Wednesday, April 17, 2013

Bronx Stands with Boston

Yankees Pay homage Boston
(Photos by Gary Quintal)

By Rich Mancuso
BRONX, NEW YORK, April 17- So many ways Tuesday night at Yankee Stadium there were reminders of how sports and baseball play a role to heal wounds. This time, a day after the Boston Marathon bombing that took three lives and injured over 180, there were the Arizona Diamondbacks, Jackie Robinson and number 42, plus a Fenway Park tradition, “Sweet Caroline.”
Yes, a tune that has been an eighth inning ritual of Red Sox nation came to the Bronx. Boston was in Cleveland and the Red Sox heard what the Yankees were doing to unite two cities who have shared in pain.
“It was such a tragic day,” said Kevin Youkilis, the former Red Sox player who now wears Yankees pinstripes. He would play in the Patriots league game at Fenway over the years, and venture off to the finish line viewing another conclusion of the annual Boston Marathon.
On a day off in New York City Monday, Youkilis spent numerous hours on the phone to see if friends and family were okay that make it a ritual on Patriots Day and attend the marathon. His wife and sisters have run in the event over the years.
Monday it was friends and a city, Boston, the only baseball organization Youkilis knew prior to wearing pinstripes. The Yankee Stadium electronic board outside displayed, “United We Stand” with Yankees and Red Sox logos and a ribbon on the big scoreboard inside displayed insignias of the teams and a message, “New York stands with Boston….Pray for Boston.”
“It gave me chills and was emotional to me to hear that,” commented Youkilis about the playing of “Sweet Caroline” after the third inning. “Because the fans were into it and it was cool.  Thought it was very special and a very great tribute to an organization that is a rivalry.”
A rivalry, New York and Boston that has diminished over the past few years, but when fans at Yankee Stadium are wearing Boston caps and jerseys near the pinstripes, there is a meaning of unity and emotion. It happened in the Bronx Tuesday night.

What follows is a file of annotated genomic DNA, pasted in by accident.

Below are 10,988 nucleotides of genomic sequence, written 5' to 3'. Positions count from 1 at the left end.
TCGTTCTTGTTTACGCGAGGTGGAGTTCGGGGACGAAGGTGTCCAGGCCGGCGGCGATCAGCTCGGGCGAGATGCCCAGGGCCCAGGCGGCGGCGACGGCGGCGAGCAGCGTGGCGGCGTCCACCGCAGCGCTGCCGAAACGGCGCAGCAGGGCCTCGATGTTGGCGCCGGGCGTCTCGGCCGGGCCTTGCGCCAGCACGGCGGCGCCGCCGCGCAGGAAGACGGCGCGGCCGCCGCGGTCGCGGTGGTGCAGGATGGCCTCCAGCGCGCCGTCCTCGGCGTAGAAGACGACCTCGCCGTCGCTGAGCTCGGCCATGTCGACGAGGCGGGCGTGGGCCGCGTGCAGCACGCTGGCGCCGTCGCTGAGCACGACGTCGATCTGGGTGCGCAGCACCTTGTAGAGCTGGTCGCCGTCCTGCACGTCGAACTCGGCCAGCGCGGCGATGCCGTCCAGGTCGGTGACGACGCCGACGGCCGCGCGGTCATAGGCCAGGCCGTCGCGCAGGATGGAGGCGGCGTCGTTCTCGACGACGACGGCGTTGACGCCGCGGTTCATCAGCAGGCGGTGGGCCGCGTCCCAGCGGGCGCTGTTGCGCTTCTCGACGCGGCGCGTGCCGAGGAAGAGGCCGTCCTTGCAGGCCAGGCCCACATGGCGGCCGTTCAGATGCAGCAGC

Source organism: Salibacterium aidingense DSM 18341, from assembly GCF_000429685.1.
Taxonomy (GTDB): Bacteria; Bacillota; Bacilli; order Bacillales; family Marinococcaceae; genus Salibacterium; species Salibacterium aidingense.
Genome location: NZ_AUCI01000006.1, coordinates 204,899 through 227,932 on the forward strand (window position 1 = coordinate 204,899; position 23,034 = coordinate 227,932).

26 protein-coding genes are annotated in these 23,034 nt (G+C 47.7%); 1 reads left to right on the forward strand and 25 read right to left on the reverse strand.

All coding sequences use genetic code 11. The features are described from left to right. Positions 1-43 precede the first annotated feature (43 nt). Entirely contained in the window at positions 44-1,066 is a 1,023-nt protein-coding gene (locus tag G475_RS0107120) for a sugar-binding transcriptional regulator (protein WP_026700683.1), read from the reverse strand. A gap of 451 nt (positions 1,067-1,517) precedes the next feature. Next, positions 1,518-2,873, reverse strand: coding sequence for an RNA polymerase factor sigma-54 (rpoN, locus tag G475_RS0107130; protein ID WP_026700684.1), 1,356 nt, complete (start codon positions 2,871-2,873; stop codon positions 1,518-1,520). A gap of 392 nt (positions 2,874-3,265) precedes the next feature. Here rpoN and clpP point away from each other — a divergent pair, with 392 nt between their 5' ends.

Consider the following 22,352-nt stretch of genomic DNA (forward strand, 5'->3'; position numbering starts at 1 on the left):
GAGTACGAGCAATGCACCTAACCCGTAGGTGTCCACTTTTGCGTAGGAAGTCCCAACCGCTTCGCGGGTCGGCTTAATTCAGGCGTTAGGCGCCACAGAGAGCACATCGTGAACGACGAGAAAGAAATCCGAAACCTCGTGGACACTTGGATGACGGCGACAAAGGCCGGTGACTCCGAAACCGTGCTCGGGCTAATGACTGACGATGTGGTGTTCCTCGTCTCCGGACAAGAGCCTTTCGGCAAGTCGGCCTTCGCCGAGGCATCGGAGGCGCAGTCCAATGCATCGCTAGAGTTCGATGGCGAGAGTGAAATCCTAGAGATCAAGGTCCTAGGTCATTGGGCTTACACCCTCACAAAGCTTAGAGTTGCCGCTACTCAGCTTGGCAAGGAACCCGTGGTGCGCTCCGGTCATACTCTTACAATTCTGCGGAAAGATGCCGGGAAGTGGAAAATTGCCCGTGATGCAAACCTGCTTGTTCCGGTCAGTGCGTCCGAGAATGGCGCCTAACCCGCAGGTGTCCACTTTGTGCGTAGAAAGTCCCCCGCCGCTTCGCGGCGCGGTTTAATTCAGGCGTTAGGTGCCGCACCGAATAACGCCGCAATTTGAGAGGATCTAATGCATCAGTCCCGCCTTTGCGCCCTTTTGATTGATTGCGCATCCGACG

As was the meaning of wearing number 42 on Jackie Robinson Night as players, the managers, coaches and umpires did. Major League Baseball once again paid tribute to Jackie Robinson. And a player named “Robinson” Cano had the big three-run home run. The final score was 4-2, as in “42” and the lone remaining player who wears the number, Mariano Rivera saved a game for the last time on Robinson’s day.
Yes, it was an emotional and special night in the Bronx. The Diamondbacks made their first trip to the new Yankee Stadium.  They were 1-5 at the old ballpark across the street, and Rivera was the pitcher on the mound in that emotional World Series won by Arizona in Game 7 at Bank One Ballpark in Phoenix back in 2001.
That World Series ended in early November because the baseball schedule was pushed back with the events of September 11. It was a series that helped mend the wounds of a nation still mourning the effects of a devastating terrorist attack.
“We’re all behind the people of Boston,” said Yankees manager Joe Girardi prior to the start of the game Tuesday night. And for a night Yankee fans united with Red Sox fans.
Because baseball and sports, the world of fun and games has a way of bringing that message of unity in a time of tragedy.
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